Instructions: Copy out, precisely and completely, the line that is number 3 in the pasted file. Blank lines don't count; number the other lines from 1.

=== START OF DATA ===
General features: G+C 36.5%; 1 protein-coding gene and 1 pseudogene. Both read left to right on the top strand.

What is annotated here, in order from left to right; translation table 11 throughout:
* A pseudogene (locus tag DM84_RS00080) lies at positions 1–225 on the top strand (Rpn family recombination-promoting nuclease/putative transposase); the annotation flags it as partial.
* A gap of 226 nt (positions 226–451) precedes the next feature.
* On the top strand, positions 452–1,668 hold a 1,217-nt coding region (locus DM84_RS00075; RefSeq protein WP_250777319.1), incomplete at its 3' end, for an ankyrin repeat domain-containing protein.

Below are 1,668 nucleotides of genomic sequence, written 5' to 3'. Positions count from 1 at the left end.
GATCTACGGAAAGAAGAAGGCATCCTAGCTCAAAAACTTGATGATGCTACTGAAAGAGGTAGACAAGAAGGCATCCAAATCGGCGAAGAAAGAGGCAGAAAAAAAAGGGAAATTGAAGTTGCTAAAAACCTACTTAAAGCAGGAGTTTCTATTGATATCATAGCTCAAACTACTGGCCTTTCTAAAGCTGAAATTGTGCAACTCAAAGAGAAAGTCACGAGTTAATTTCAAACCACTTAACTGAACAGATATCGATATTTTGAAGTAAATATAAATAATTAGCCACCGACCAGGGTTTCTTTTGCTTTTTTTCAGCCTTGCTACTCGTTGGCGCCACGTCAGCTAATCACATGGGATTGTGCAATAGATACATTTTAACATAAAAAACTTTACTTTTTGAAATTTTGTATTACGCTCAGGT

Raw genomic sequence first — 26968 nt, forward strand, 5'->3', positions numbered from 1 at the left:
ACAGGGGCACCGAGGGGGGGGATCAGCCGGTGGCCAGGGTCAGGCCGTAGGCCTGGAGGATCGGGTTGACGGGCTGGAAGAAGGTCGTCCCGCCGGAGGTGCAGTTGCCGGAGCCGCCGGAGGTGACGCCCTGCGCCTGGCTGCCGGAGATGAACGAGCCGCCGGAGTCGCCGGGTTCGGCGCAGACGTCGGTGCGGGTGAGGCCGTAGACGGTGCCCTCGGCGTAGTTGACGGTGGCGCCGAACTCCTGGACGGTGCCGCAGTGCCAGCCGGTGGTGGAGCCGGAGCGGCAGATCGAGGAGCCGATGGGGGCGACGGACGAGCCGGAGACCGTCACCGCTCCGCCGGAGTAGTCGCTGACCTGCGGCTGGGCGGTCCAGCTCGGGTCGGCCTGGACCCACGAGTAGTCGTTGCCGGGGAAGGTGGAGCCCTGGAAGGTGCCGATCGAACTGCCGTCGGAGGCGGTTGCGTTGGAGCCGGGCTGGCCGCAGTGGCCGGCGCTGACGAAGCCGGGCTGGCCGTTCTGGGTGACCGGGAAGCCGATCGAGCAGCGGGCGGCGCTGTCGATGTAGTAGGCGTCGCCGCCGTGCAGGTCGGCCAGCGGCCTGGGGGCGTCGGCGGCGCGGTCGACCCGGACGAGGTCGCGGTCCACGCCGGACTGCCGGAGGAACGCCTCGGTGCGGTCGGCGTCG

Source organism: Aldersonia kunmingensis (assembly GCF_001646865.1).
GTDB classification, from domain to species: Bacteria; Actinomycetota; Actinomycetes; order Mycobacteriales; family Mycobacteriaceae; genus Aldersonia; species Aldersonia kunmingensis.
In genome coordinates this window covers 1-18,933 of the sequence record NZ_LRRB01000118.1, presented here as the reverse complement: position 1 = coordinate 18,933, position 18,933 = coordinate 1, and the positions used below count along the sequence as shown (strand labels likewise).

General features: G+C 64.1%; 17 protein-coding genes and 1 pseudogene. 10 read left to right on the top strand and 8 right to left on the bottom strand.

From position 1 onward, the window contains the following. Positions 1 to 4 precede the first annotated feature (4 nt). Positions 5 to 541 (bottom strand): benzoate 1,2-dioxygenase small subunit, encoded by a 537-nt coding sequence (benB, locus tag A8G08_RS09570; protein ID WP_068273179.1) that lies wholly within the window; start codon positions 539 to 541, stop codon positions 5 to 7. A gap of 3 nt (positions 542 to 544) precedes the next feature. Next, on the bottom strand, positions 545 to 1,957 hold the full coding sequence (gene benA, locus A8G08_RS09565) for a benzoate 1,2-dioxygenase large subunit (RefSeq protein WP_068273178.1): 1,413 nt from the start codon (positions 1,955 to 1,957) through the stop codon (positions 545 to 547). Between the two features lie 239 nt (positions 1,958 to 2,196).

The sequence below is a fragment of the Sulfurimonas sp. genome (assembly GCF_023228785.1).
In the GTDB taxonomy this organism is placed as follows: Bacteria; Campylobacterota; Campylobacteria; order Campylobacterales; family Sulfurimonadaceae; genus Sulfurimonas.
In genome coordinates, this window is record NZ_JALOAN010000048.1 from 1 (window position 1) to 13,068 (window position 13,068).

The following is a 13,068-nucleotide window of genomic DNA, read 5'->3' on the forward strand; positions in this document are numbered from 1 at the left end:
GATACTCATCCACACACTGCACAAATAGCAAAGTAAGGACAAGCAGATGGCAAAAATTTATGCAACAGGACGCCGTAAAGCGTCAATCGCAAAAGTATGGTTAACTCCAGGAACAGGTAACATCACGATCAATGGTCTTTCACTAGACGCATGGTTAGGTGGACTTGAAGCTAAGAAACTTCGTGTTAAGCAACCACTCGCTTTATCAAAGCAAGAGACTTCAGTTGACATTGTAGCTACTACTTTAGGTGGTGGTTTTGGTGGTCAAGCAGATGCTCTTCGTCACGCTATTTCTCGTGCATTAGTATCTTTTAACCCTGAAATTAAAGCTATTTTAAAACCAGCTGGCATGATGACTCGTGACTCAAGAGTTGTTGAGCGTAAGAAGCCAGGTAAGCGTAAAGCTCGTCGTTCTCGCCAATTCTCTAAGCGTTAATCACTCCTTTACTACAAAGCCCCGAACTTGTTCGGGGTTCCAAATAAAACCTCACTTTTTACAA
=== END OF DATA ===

* A pseudogene (locus tag DM84_RS00080) lies at positions 1–225 on the top strand (Rpn family recombination-promoting nuclease/putative transposase); the annotation flags it as partial.